Hire a Veteran: A personal story from our president
Hire a Veteran:
By Tom Bierbaum
A recent survey conducted by the bi-partisan polling teams of Greenberg Quinlan Rosner Research and Public Opinion Research Strategies found that many Americans believe veterans are damaged and unready to lead. The same survey states that Americans believe veterans are not well educated or well suited for today’s workplace. These are misconceptions I believe we must change.
I know from personal experience the challenges veterans face in adjusting to civilian life through the story of my father, Cleo Bierbaum. Two weeks after his 20th birthday, he sat in the hold of a ship off the coast of French West Africa. It was Nov. 8, 1942. The 34th Infantry was about to see the first combat by American soldiers in the European Theatre during World War II.
My father joined the National Guard at 16 by lying about his age. He joined for the money – $1 per day. Training consisted of bayonet drills against the football goal posts and “skirmishes” in the town square, where platoons practiced out-flanking the Red Oak, Iowa, Civil War monument.
My father was awarded a football scholarship to Iowa State University in 1941. But the Iowa and Minnesota National Guards were among the first to be pressed into service to make up the 34th Infantry. He completed fewer than one semester at Iowa State.
After 22 months of preparation, these young soldiers were sent into battle in North Africa. After seven months of combat, he was taken prisoner by the Germans, along with his older brother Harlan. They got a free tour of Europe from the inside a boxcar.
Dad spent several months as a prisoner of war in Poland before being moved to Berlin, where he spent the rest of the war. By the time the war was over, he had been held captive for 27 months until he was liberated in the spring of 1945.
My father enrolled in the 1946 freshman class at Iowa State. He was 24, poorly prepared for academic study, and he struggled to adjust to college. He quit and went looking for a job.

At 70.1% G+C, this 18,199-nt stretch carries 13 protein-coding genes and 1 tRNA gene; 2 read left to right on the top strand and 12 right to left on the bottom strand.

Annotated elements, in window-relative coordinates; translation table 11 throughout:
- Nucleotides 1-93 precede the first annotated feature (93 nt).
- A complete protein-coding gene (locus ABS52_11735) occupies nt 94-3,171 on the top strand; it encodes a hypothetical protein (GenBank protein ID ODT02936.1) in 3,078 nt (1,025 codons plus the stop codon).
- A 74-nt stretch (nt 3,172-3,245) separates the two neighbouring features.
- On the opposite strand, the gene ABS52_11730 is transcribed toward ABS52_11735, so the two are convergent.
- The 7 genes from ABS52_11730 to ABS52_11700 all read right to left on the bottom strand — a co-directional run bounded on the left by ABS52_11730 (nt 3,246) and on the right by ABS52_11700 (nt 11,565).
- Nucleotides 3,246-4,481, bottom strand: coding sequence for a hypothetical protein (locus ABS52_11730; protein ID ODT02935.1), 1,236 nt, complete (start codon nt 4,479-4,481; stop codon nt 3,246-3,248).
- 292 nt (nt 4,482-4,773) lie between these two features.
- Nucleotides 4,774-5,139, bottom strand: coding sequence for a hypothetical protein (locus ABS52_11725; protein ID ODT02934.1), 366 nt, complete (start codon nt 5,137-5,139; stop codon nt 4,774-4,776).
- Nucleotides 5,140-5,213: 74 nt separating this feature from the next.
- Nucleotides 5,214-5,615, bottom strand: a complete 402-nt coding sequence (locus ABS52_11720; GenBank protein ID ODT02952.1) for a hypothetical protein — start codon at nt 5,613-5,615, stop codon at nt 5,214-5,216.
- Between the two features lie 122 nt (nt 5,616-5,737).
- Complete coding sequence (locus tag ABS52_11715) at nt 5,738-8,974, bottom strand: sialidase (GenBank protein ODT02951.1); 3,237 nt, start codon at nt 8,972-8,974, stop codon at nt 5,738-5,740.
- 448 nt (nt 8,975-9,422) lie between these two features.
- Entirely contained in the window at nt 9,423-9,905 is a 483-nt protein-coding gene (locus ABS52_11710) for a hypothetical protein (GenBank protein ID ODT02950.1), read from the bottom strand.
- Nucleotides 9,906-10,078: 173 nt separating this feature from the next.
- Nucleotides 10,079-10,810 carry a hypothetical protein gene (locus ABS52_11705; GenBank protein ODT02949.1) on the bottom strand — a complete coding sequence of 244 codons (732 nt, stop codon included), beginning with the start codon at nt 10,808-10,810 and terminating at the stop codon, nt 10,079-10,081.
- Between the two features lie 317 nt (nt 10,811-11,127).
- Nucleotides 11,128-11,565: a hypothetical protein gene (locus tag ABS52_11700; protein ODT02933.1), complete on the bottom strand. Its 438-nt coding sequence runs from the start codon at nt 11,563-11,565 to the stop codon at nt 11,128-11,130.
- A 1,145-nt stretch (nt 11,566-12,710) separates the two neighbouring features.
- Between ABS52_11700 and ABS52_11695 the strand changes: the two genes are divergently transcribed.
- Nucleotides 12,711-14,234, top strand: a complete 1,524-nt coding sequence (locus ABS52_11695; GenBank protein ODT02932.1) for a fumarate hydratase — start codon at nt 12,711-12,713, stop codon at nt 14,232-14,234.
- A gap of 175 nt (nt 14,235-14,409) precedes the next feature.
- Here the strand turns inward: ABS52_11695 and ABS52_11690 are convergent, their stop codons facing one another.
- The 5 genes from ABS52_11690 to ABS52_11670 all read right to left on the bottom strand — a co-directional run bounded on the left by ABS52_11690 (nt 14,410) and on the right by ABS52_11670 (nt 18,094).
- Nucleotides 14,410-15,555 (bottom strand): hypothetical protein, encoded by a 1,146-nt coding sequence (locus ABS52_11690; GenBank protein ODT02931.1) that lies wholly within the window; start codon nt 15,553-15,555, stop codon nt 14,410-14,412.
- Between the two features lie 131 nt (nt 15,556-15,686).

He found work pressing clothes in a dry-cleaning shop. At a local dance, he met my mother, fell in love and got married. He caught a break when he was offered a job in Hamilton, Ill., by a retiring dry-cleaner willing to take him under his wing. He eventually bought the business and over the next 25 years built a life around the small business on the banks of the Mississippi.
Before he died in 1977, Cleo Bierbaum had seen all of his sons attend college. That was his goal: for us to have a better life than he had known.
My father didn’t succeed in building his business because of his ability to press clothing. He succeeded through an uncanny ability to sustain a personal discipline. He brought this from his military experience along with a passion to reach out to others and engage all aspects of his community. Those are fundamentals inherent in our veterans today.
We have seen 2.5 million men and women come through the ranks of the military since Sept. 11, 2001. Today, there are one million unemployed veterans in the country. They are navigating their way through the worst economic downturn since the Great Depression.
Much like the post-World War II boom, when returning troops helped shore up the nation’s economy, today’s veterans can play a vital role in contributing to an economic recovery.
According to that same survey, most Americans feel that our veterans are a valuable asset, but they believe the majority of them suffer from Post Traumatic Stress Disorder (PTSD). The true number is closer to 20 percent – and PTSD is a treatable condition.
The heroic qualities of human character that come from our veterans are the substance of all that has always been exceptional about America. Our veterans deserve an abundance of opportunity in order to make their lives more meaningful and to envision a better future for those they love.